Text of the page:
Teardown of Apple's 7th-gen iPod nano discovers Toshiba NAND flash, Broadcom Bluetooth
Apple's latest iPod nano has been pulled apart to reveal a number of anonymous, Apple-branded chips, though NAND flash from Toshiba and a Bluetooth chip with FM radio from Broadcom could be identified.
In its official teardown, iFixit noted that its look at the integrated circuits on the new iPod nano's logic board was "hindered" because of the fact that many of the chips are unnamed. Of the nine chips on the logic board, only four could be properly identified.
Leading the way is the Toshiba THGBX2G7D2JLA01, which includes 16 gigabytes of NAND flash. The Broadcom BCM2078KUBG also includes both the Bluetooth and FM radios.
Joining them is a touchscreen controller from Texas Instruments identified as 343S0538, as well as a chip from NXP Semiconductors labeled 1609A1. The remaining mystery chips follow:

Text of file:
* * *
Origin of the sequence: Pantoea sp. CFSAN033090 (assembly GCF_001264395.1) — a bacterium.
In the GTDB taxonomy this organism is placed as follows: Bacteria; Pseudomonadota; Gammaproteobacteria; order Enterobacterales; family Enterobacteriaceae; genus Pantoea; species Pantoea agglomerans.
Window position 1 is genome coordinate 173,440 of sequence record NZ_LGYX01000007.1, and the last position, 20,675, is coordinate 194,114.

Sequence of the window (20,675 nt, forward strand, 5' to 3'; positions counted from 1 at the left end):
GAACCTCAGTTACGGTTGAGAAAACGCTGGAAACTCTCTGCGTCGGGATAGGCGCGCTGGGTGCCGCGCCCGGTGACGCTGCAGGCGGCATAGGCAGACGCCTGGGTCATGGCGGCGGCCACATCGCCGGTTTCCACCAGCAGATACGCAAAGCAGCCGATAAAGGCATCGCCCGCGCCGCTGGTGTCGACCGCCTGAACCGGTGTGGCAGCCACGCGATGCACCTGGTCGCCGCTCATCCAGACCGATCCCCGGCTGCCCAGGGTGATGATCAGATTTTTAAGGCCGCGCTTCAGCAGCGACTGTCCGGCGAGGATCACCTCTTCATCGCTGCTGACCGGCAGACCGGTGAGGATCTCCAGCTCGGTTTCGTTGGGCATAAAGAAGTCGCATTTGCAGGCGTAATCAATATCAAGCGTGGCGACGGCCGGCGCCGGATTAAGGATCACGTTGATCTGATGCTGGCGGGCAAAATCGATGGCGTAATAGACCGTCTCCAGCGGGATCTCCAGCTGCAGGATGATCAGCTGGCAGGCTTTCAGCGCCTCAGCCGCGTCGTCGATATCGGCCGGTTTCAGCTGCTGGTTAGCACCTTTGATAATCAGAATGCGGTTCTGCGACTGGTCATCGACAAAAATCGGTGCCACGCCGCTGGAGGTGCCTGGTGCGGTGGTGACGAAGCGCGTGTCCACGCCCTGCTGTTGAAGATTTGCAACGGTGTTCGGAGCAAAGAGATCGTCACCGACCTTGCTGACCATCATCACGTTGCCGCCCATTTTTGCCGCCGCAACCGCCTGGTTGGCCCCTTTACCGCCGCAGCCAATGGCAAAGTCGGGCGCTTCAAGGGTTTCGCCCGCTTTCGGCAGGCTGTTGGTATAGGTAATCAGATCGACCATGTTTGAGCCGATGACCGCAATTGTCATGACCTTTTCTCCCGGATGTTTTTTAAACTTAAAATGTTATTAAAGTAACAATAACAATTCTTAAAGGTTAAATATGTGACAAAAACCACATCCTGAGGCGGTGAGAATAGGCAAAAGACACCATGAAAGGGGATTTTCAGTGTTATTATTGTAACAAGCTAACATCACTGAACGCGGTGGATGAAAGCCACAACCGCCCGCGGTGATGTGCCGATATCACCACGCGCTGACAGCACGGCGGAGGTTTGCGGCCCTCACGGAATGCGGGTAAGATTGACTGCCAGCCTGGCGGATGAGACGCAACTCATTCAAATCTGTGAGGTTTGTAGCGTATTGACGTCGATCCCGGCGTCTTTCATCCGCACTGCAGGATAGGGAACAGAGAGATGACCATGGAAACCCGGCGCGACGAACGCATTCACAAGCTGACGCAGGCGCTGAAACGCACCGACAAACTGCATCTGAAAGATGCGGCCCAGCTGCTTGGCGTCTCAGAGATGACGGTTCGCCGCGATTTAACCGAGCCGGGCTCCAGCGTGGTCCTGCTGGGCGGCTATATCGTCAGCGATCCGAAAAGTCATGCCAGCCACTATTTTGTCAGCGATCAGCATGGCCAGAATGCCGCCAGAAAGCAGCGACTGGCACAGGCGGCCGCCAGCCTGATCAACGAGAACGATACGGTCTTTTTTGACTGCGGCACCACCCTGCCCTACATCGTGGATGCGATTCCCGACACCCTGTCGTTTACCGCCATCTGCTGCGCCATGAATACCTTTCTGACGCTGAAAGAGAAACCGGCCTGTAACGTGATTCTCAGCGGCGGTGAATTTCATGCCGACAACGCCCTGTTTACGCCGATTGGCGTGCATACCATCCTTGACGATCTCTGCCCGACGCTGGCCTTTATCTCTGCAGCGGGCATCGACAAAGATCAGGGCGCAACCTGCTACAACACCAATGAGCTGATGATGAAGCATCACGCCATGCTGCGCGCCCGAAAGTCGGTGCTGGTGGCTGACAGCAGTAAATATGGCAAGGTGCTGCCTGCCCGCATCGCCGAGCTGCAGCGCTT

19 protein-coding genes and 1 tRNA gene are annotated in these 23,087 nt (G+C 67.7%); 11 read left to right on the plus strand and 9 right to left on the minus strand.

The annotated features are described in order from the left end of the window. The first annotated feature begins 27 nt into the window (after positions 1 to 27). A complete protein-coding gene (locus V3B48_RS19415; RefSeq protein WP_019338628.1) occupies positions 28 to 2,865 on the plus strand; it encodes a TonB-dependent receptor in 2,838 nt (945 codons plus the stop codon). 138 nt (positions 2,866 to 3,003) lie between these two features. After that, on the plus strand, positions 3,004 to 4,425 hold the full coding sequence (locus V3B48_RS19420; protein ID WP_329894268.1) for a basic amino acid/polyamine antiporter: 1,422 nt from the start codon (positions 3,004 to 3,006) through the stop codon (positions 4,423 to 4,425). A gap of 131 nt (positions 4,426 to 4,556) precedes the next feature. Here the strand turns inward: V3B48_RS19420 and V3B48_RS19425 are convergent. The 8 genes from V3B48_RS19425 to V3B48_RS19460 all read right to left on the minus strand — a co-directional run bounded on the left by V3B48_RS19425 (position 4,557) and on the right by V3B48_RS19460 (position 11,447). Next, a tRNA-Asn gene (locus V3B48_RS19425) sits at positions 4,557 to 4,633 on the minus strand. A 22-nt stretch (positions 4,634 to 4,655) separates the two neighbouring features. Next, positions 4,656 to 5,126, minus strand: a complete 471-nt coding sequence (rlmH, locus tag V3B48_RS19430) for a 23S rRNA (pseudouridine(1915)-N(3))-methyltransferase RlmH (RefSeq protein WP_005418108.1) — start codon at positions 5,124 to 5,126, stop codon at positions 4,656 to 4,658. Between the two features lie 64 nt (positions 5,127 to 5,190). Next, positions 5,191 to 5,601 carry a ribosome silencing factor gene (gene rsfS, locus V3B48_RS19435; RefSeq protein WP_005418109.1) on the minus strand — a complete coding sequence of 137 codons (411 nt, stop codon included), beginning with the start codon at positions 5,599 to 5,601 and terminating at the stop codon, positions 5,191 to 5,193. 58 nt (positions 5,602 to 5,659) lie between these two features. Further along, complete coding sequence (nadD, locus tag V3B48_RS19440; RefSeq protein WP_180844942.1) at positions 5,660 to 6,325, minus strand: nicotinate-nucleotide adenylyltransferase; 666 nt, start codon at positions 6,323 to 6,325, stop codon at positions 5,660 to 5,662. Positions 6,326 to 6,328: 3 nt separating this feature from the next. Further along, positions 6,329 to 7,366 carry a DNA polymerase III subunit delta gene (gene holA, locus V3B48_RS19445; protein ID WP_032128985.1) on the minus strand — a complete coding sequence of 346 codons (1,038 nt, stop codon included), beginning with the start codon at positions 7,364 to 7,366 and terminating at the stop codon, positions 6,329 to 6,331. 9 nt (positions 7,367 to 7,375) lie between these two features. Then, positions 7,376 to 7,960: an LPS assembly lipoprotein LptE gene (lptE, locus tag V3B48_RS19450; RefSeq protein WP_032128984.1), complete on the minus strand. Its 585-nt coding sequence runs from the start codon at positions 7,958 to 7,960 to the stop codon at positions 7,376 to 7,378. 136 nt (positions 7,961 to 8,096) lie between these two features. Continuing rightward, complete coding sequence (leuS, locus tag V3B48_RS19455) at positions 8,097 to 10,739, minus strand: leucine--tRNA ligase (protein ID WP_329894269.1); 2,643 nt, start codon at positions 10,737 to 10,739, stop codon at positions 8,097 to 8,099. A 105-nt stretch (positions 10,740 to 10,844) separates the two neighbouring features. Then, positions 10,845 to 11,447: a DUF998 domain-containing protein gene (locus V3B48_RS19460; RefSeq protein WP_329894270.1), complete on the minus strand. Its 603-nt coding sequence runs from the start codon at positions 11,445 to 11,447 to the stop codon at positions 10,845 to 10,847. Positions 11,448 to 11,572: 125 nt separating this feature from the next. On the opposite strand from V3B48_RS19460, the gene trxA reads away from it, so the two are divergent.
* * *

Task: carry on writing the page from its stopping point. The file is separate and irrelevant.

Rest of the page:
- 75203 23017
- 75292 98820
- Apple 338S1099
- Apple 338S1146
iFixit also found that the battery in the new iPod nano is soldered directly to the logic board and adhered to the back of the display. They did find a plastic pull tab presumed to be in place for removing the battery, however they found the adhesive holding the battery in place was too strong.
The new 3.7V, 0.8Wh, 220 mAh battery is more than twice that of the 0.39 Wh rating of the sixth-generation iPod nano. The solutions provider also found that the LCD and digitizer glass are not fused together, which means each component could be replaced separately.
The same could not be said for the battery, Lightning connector, or volume controls, all of which are soldered to the logic board. Pulling out the logic board also removes the battery, button cable, Lightning connector, and headphone jack.
For more on the iPod nano, see AppleInsider's full review of Apple's seventh-generation diminutive touchscreen media player.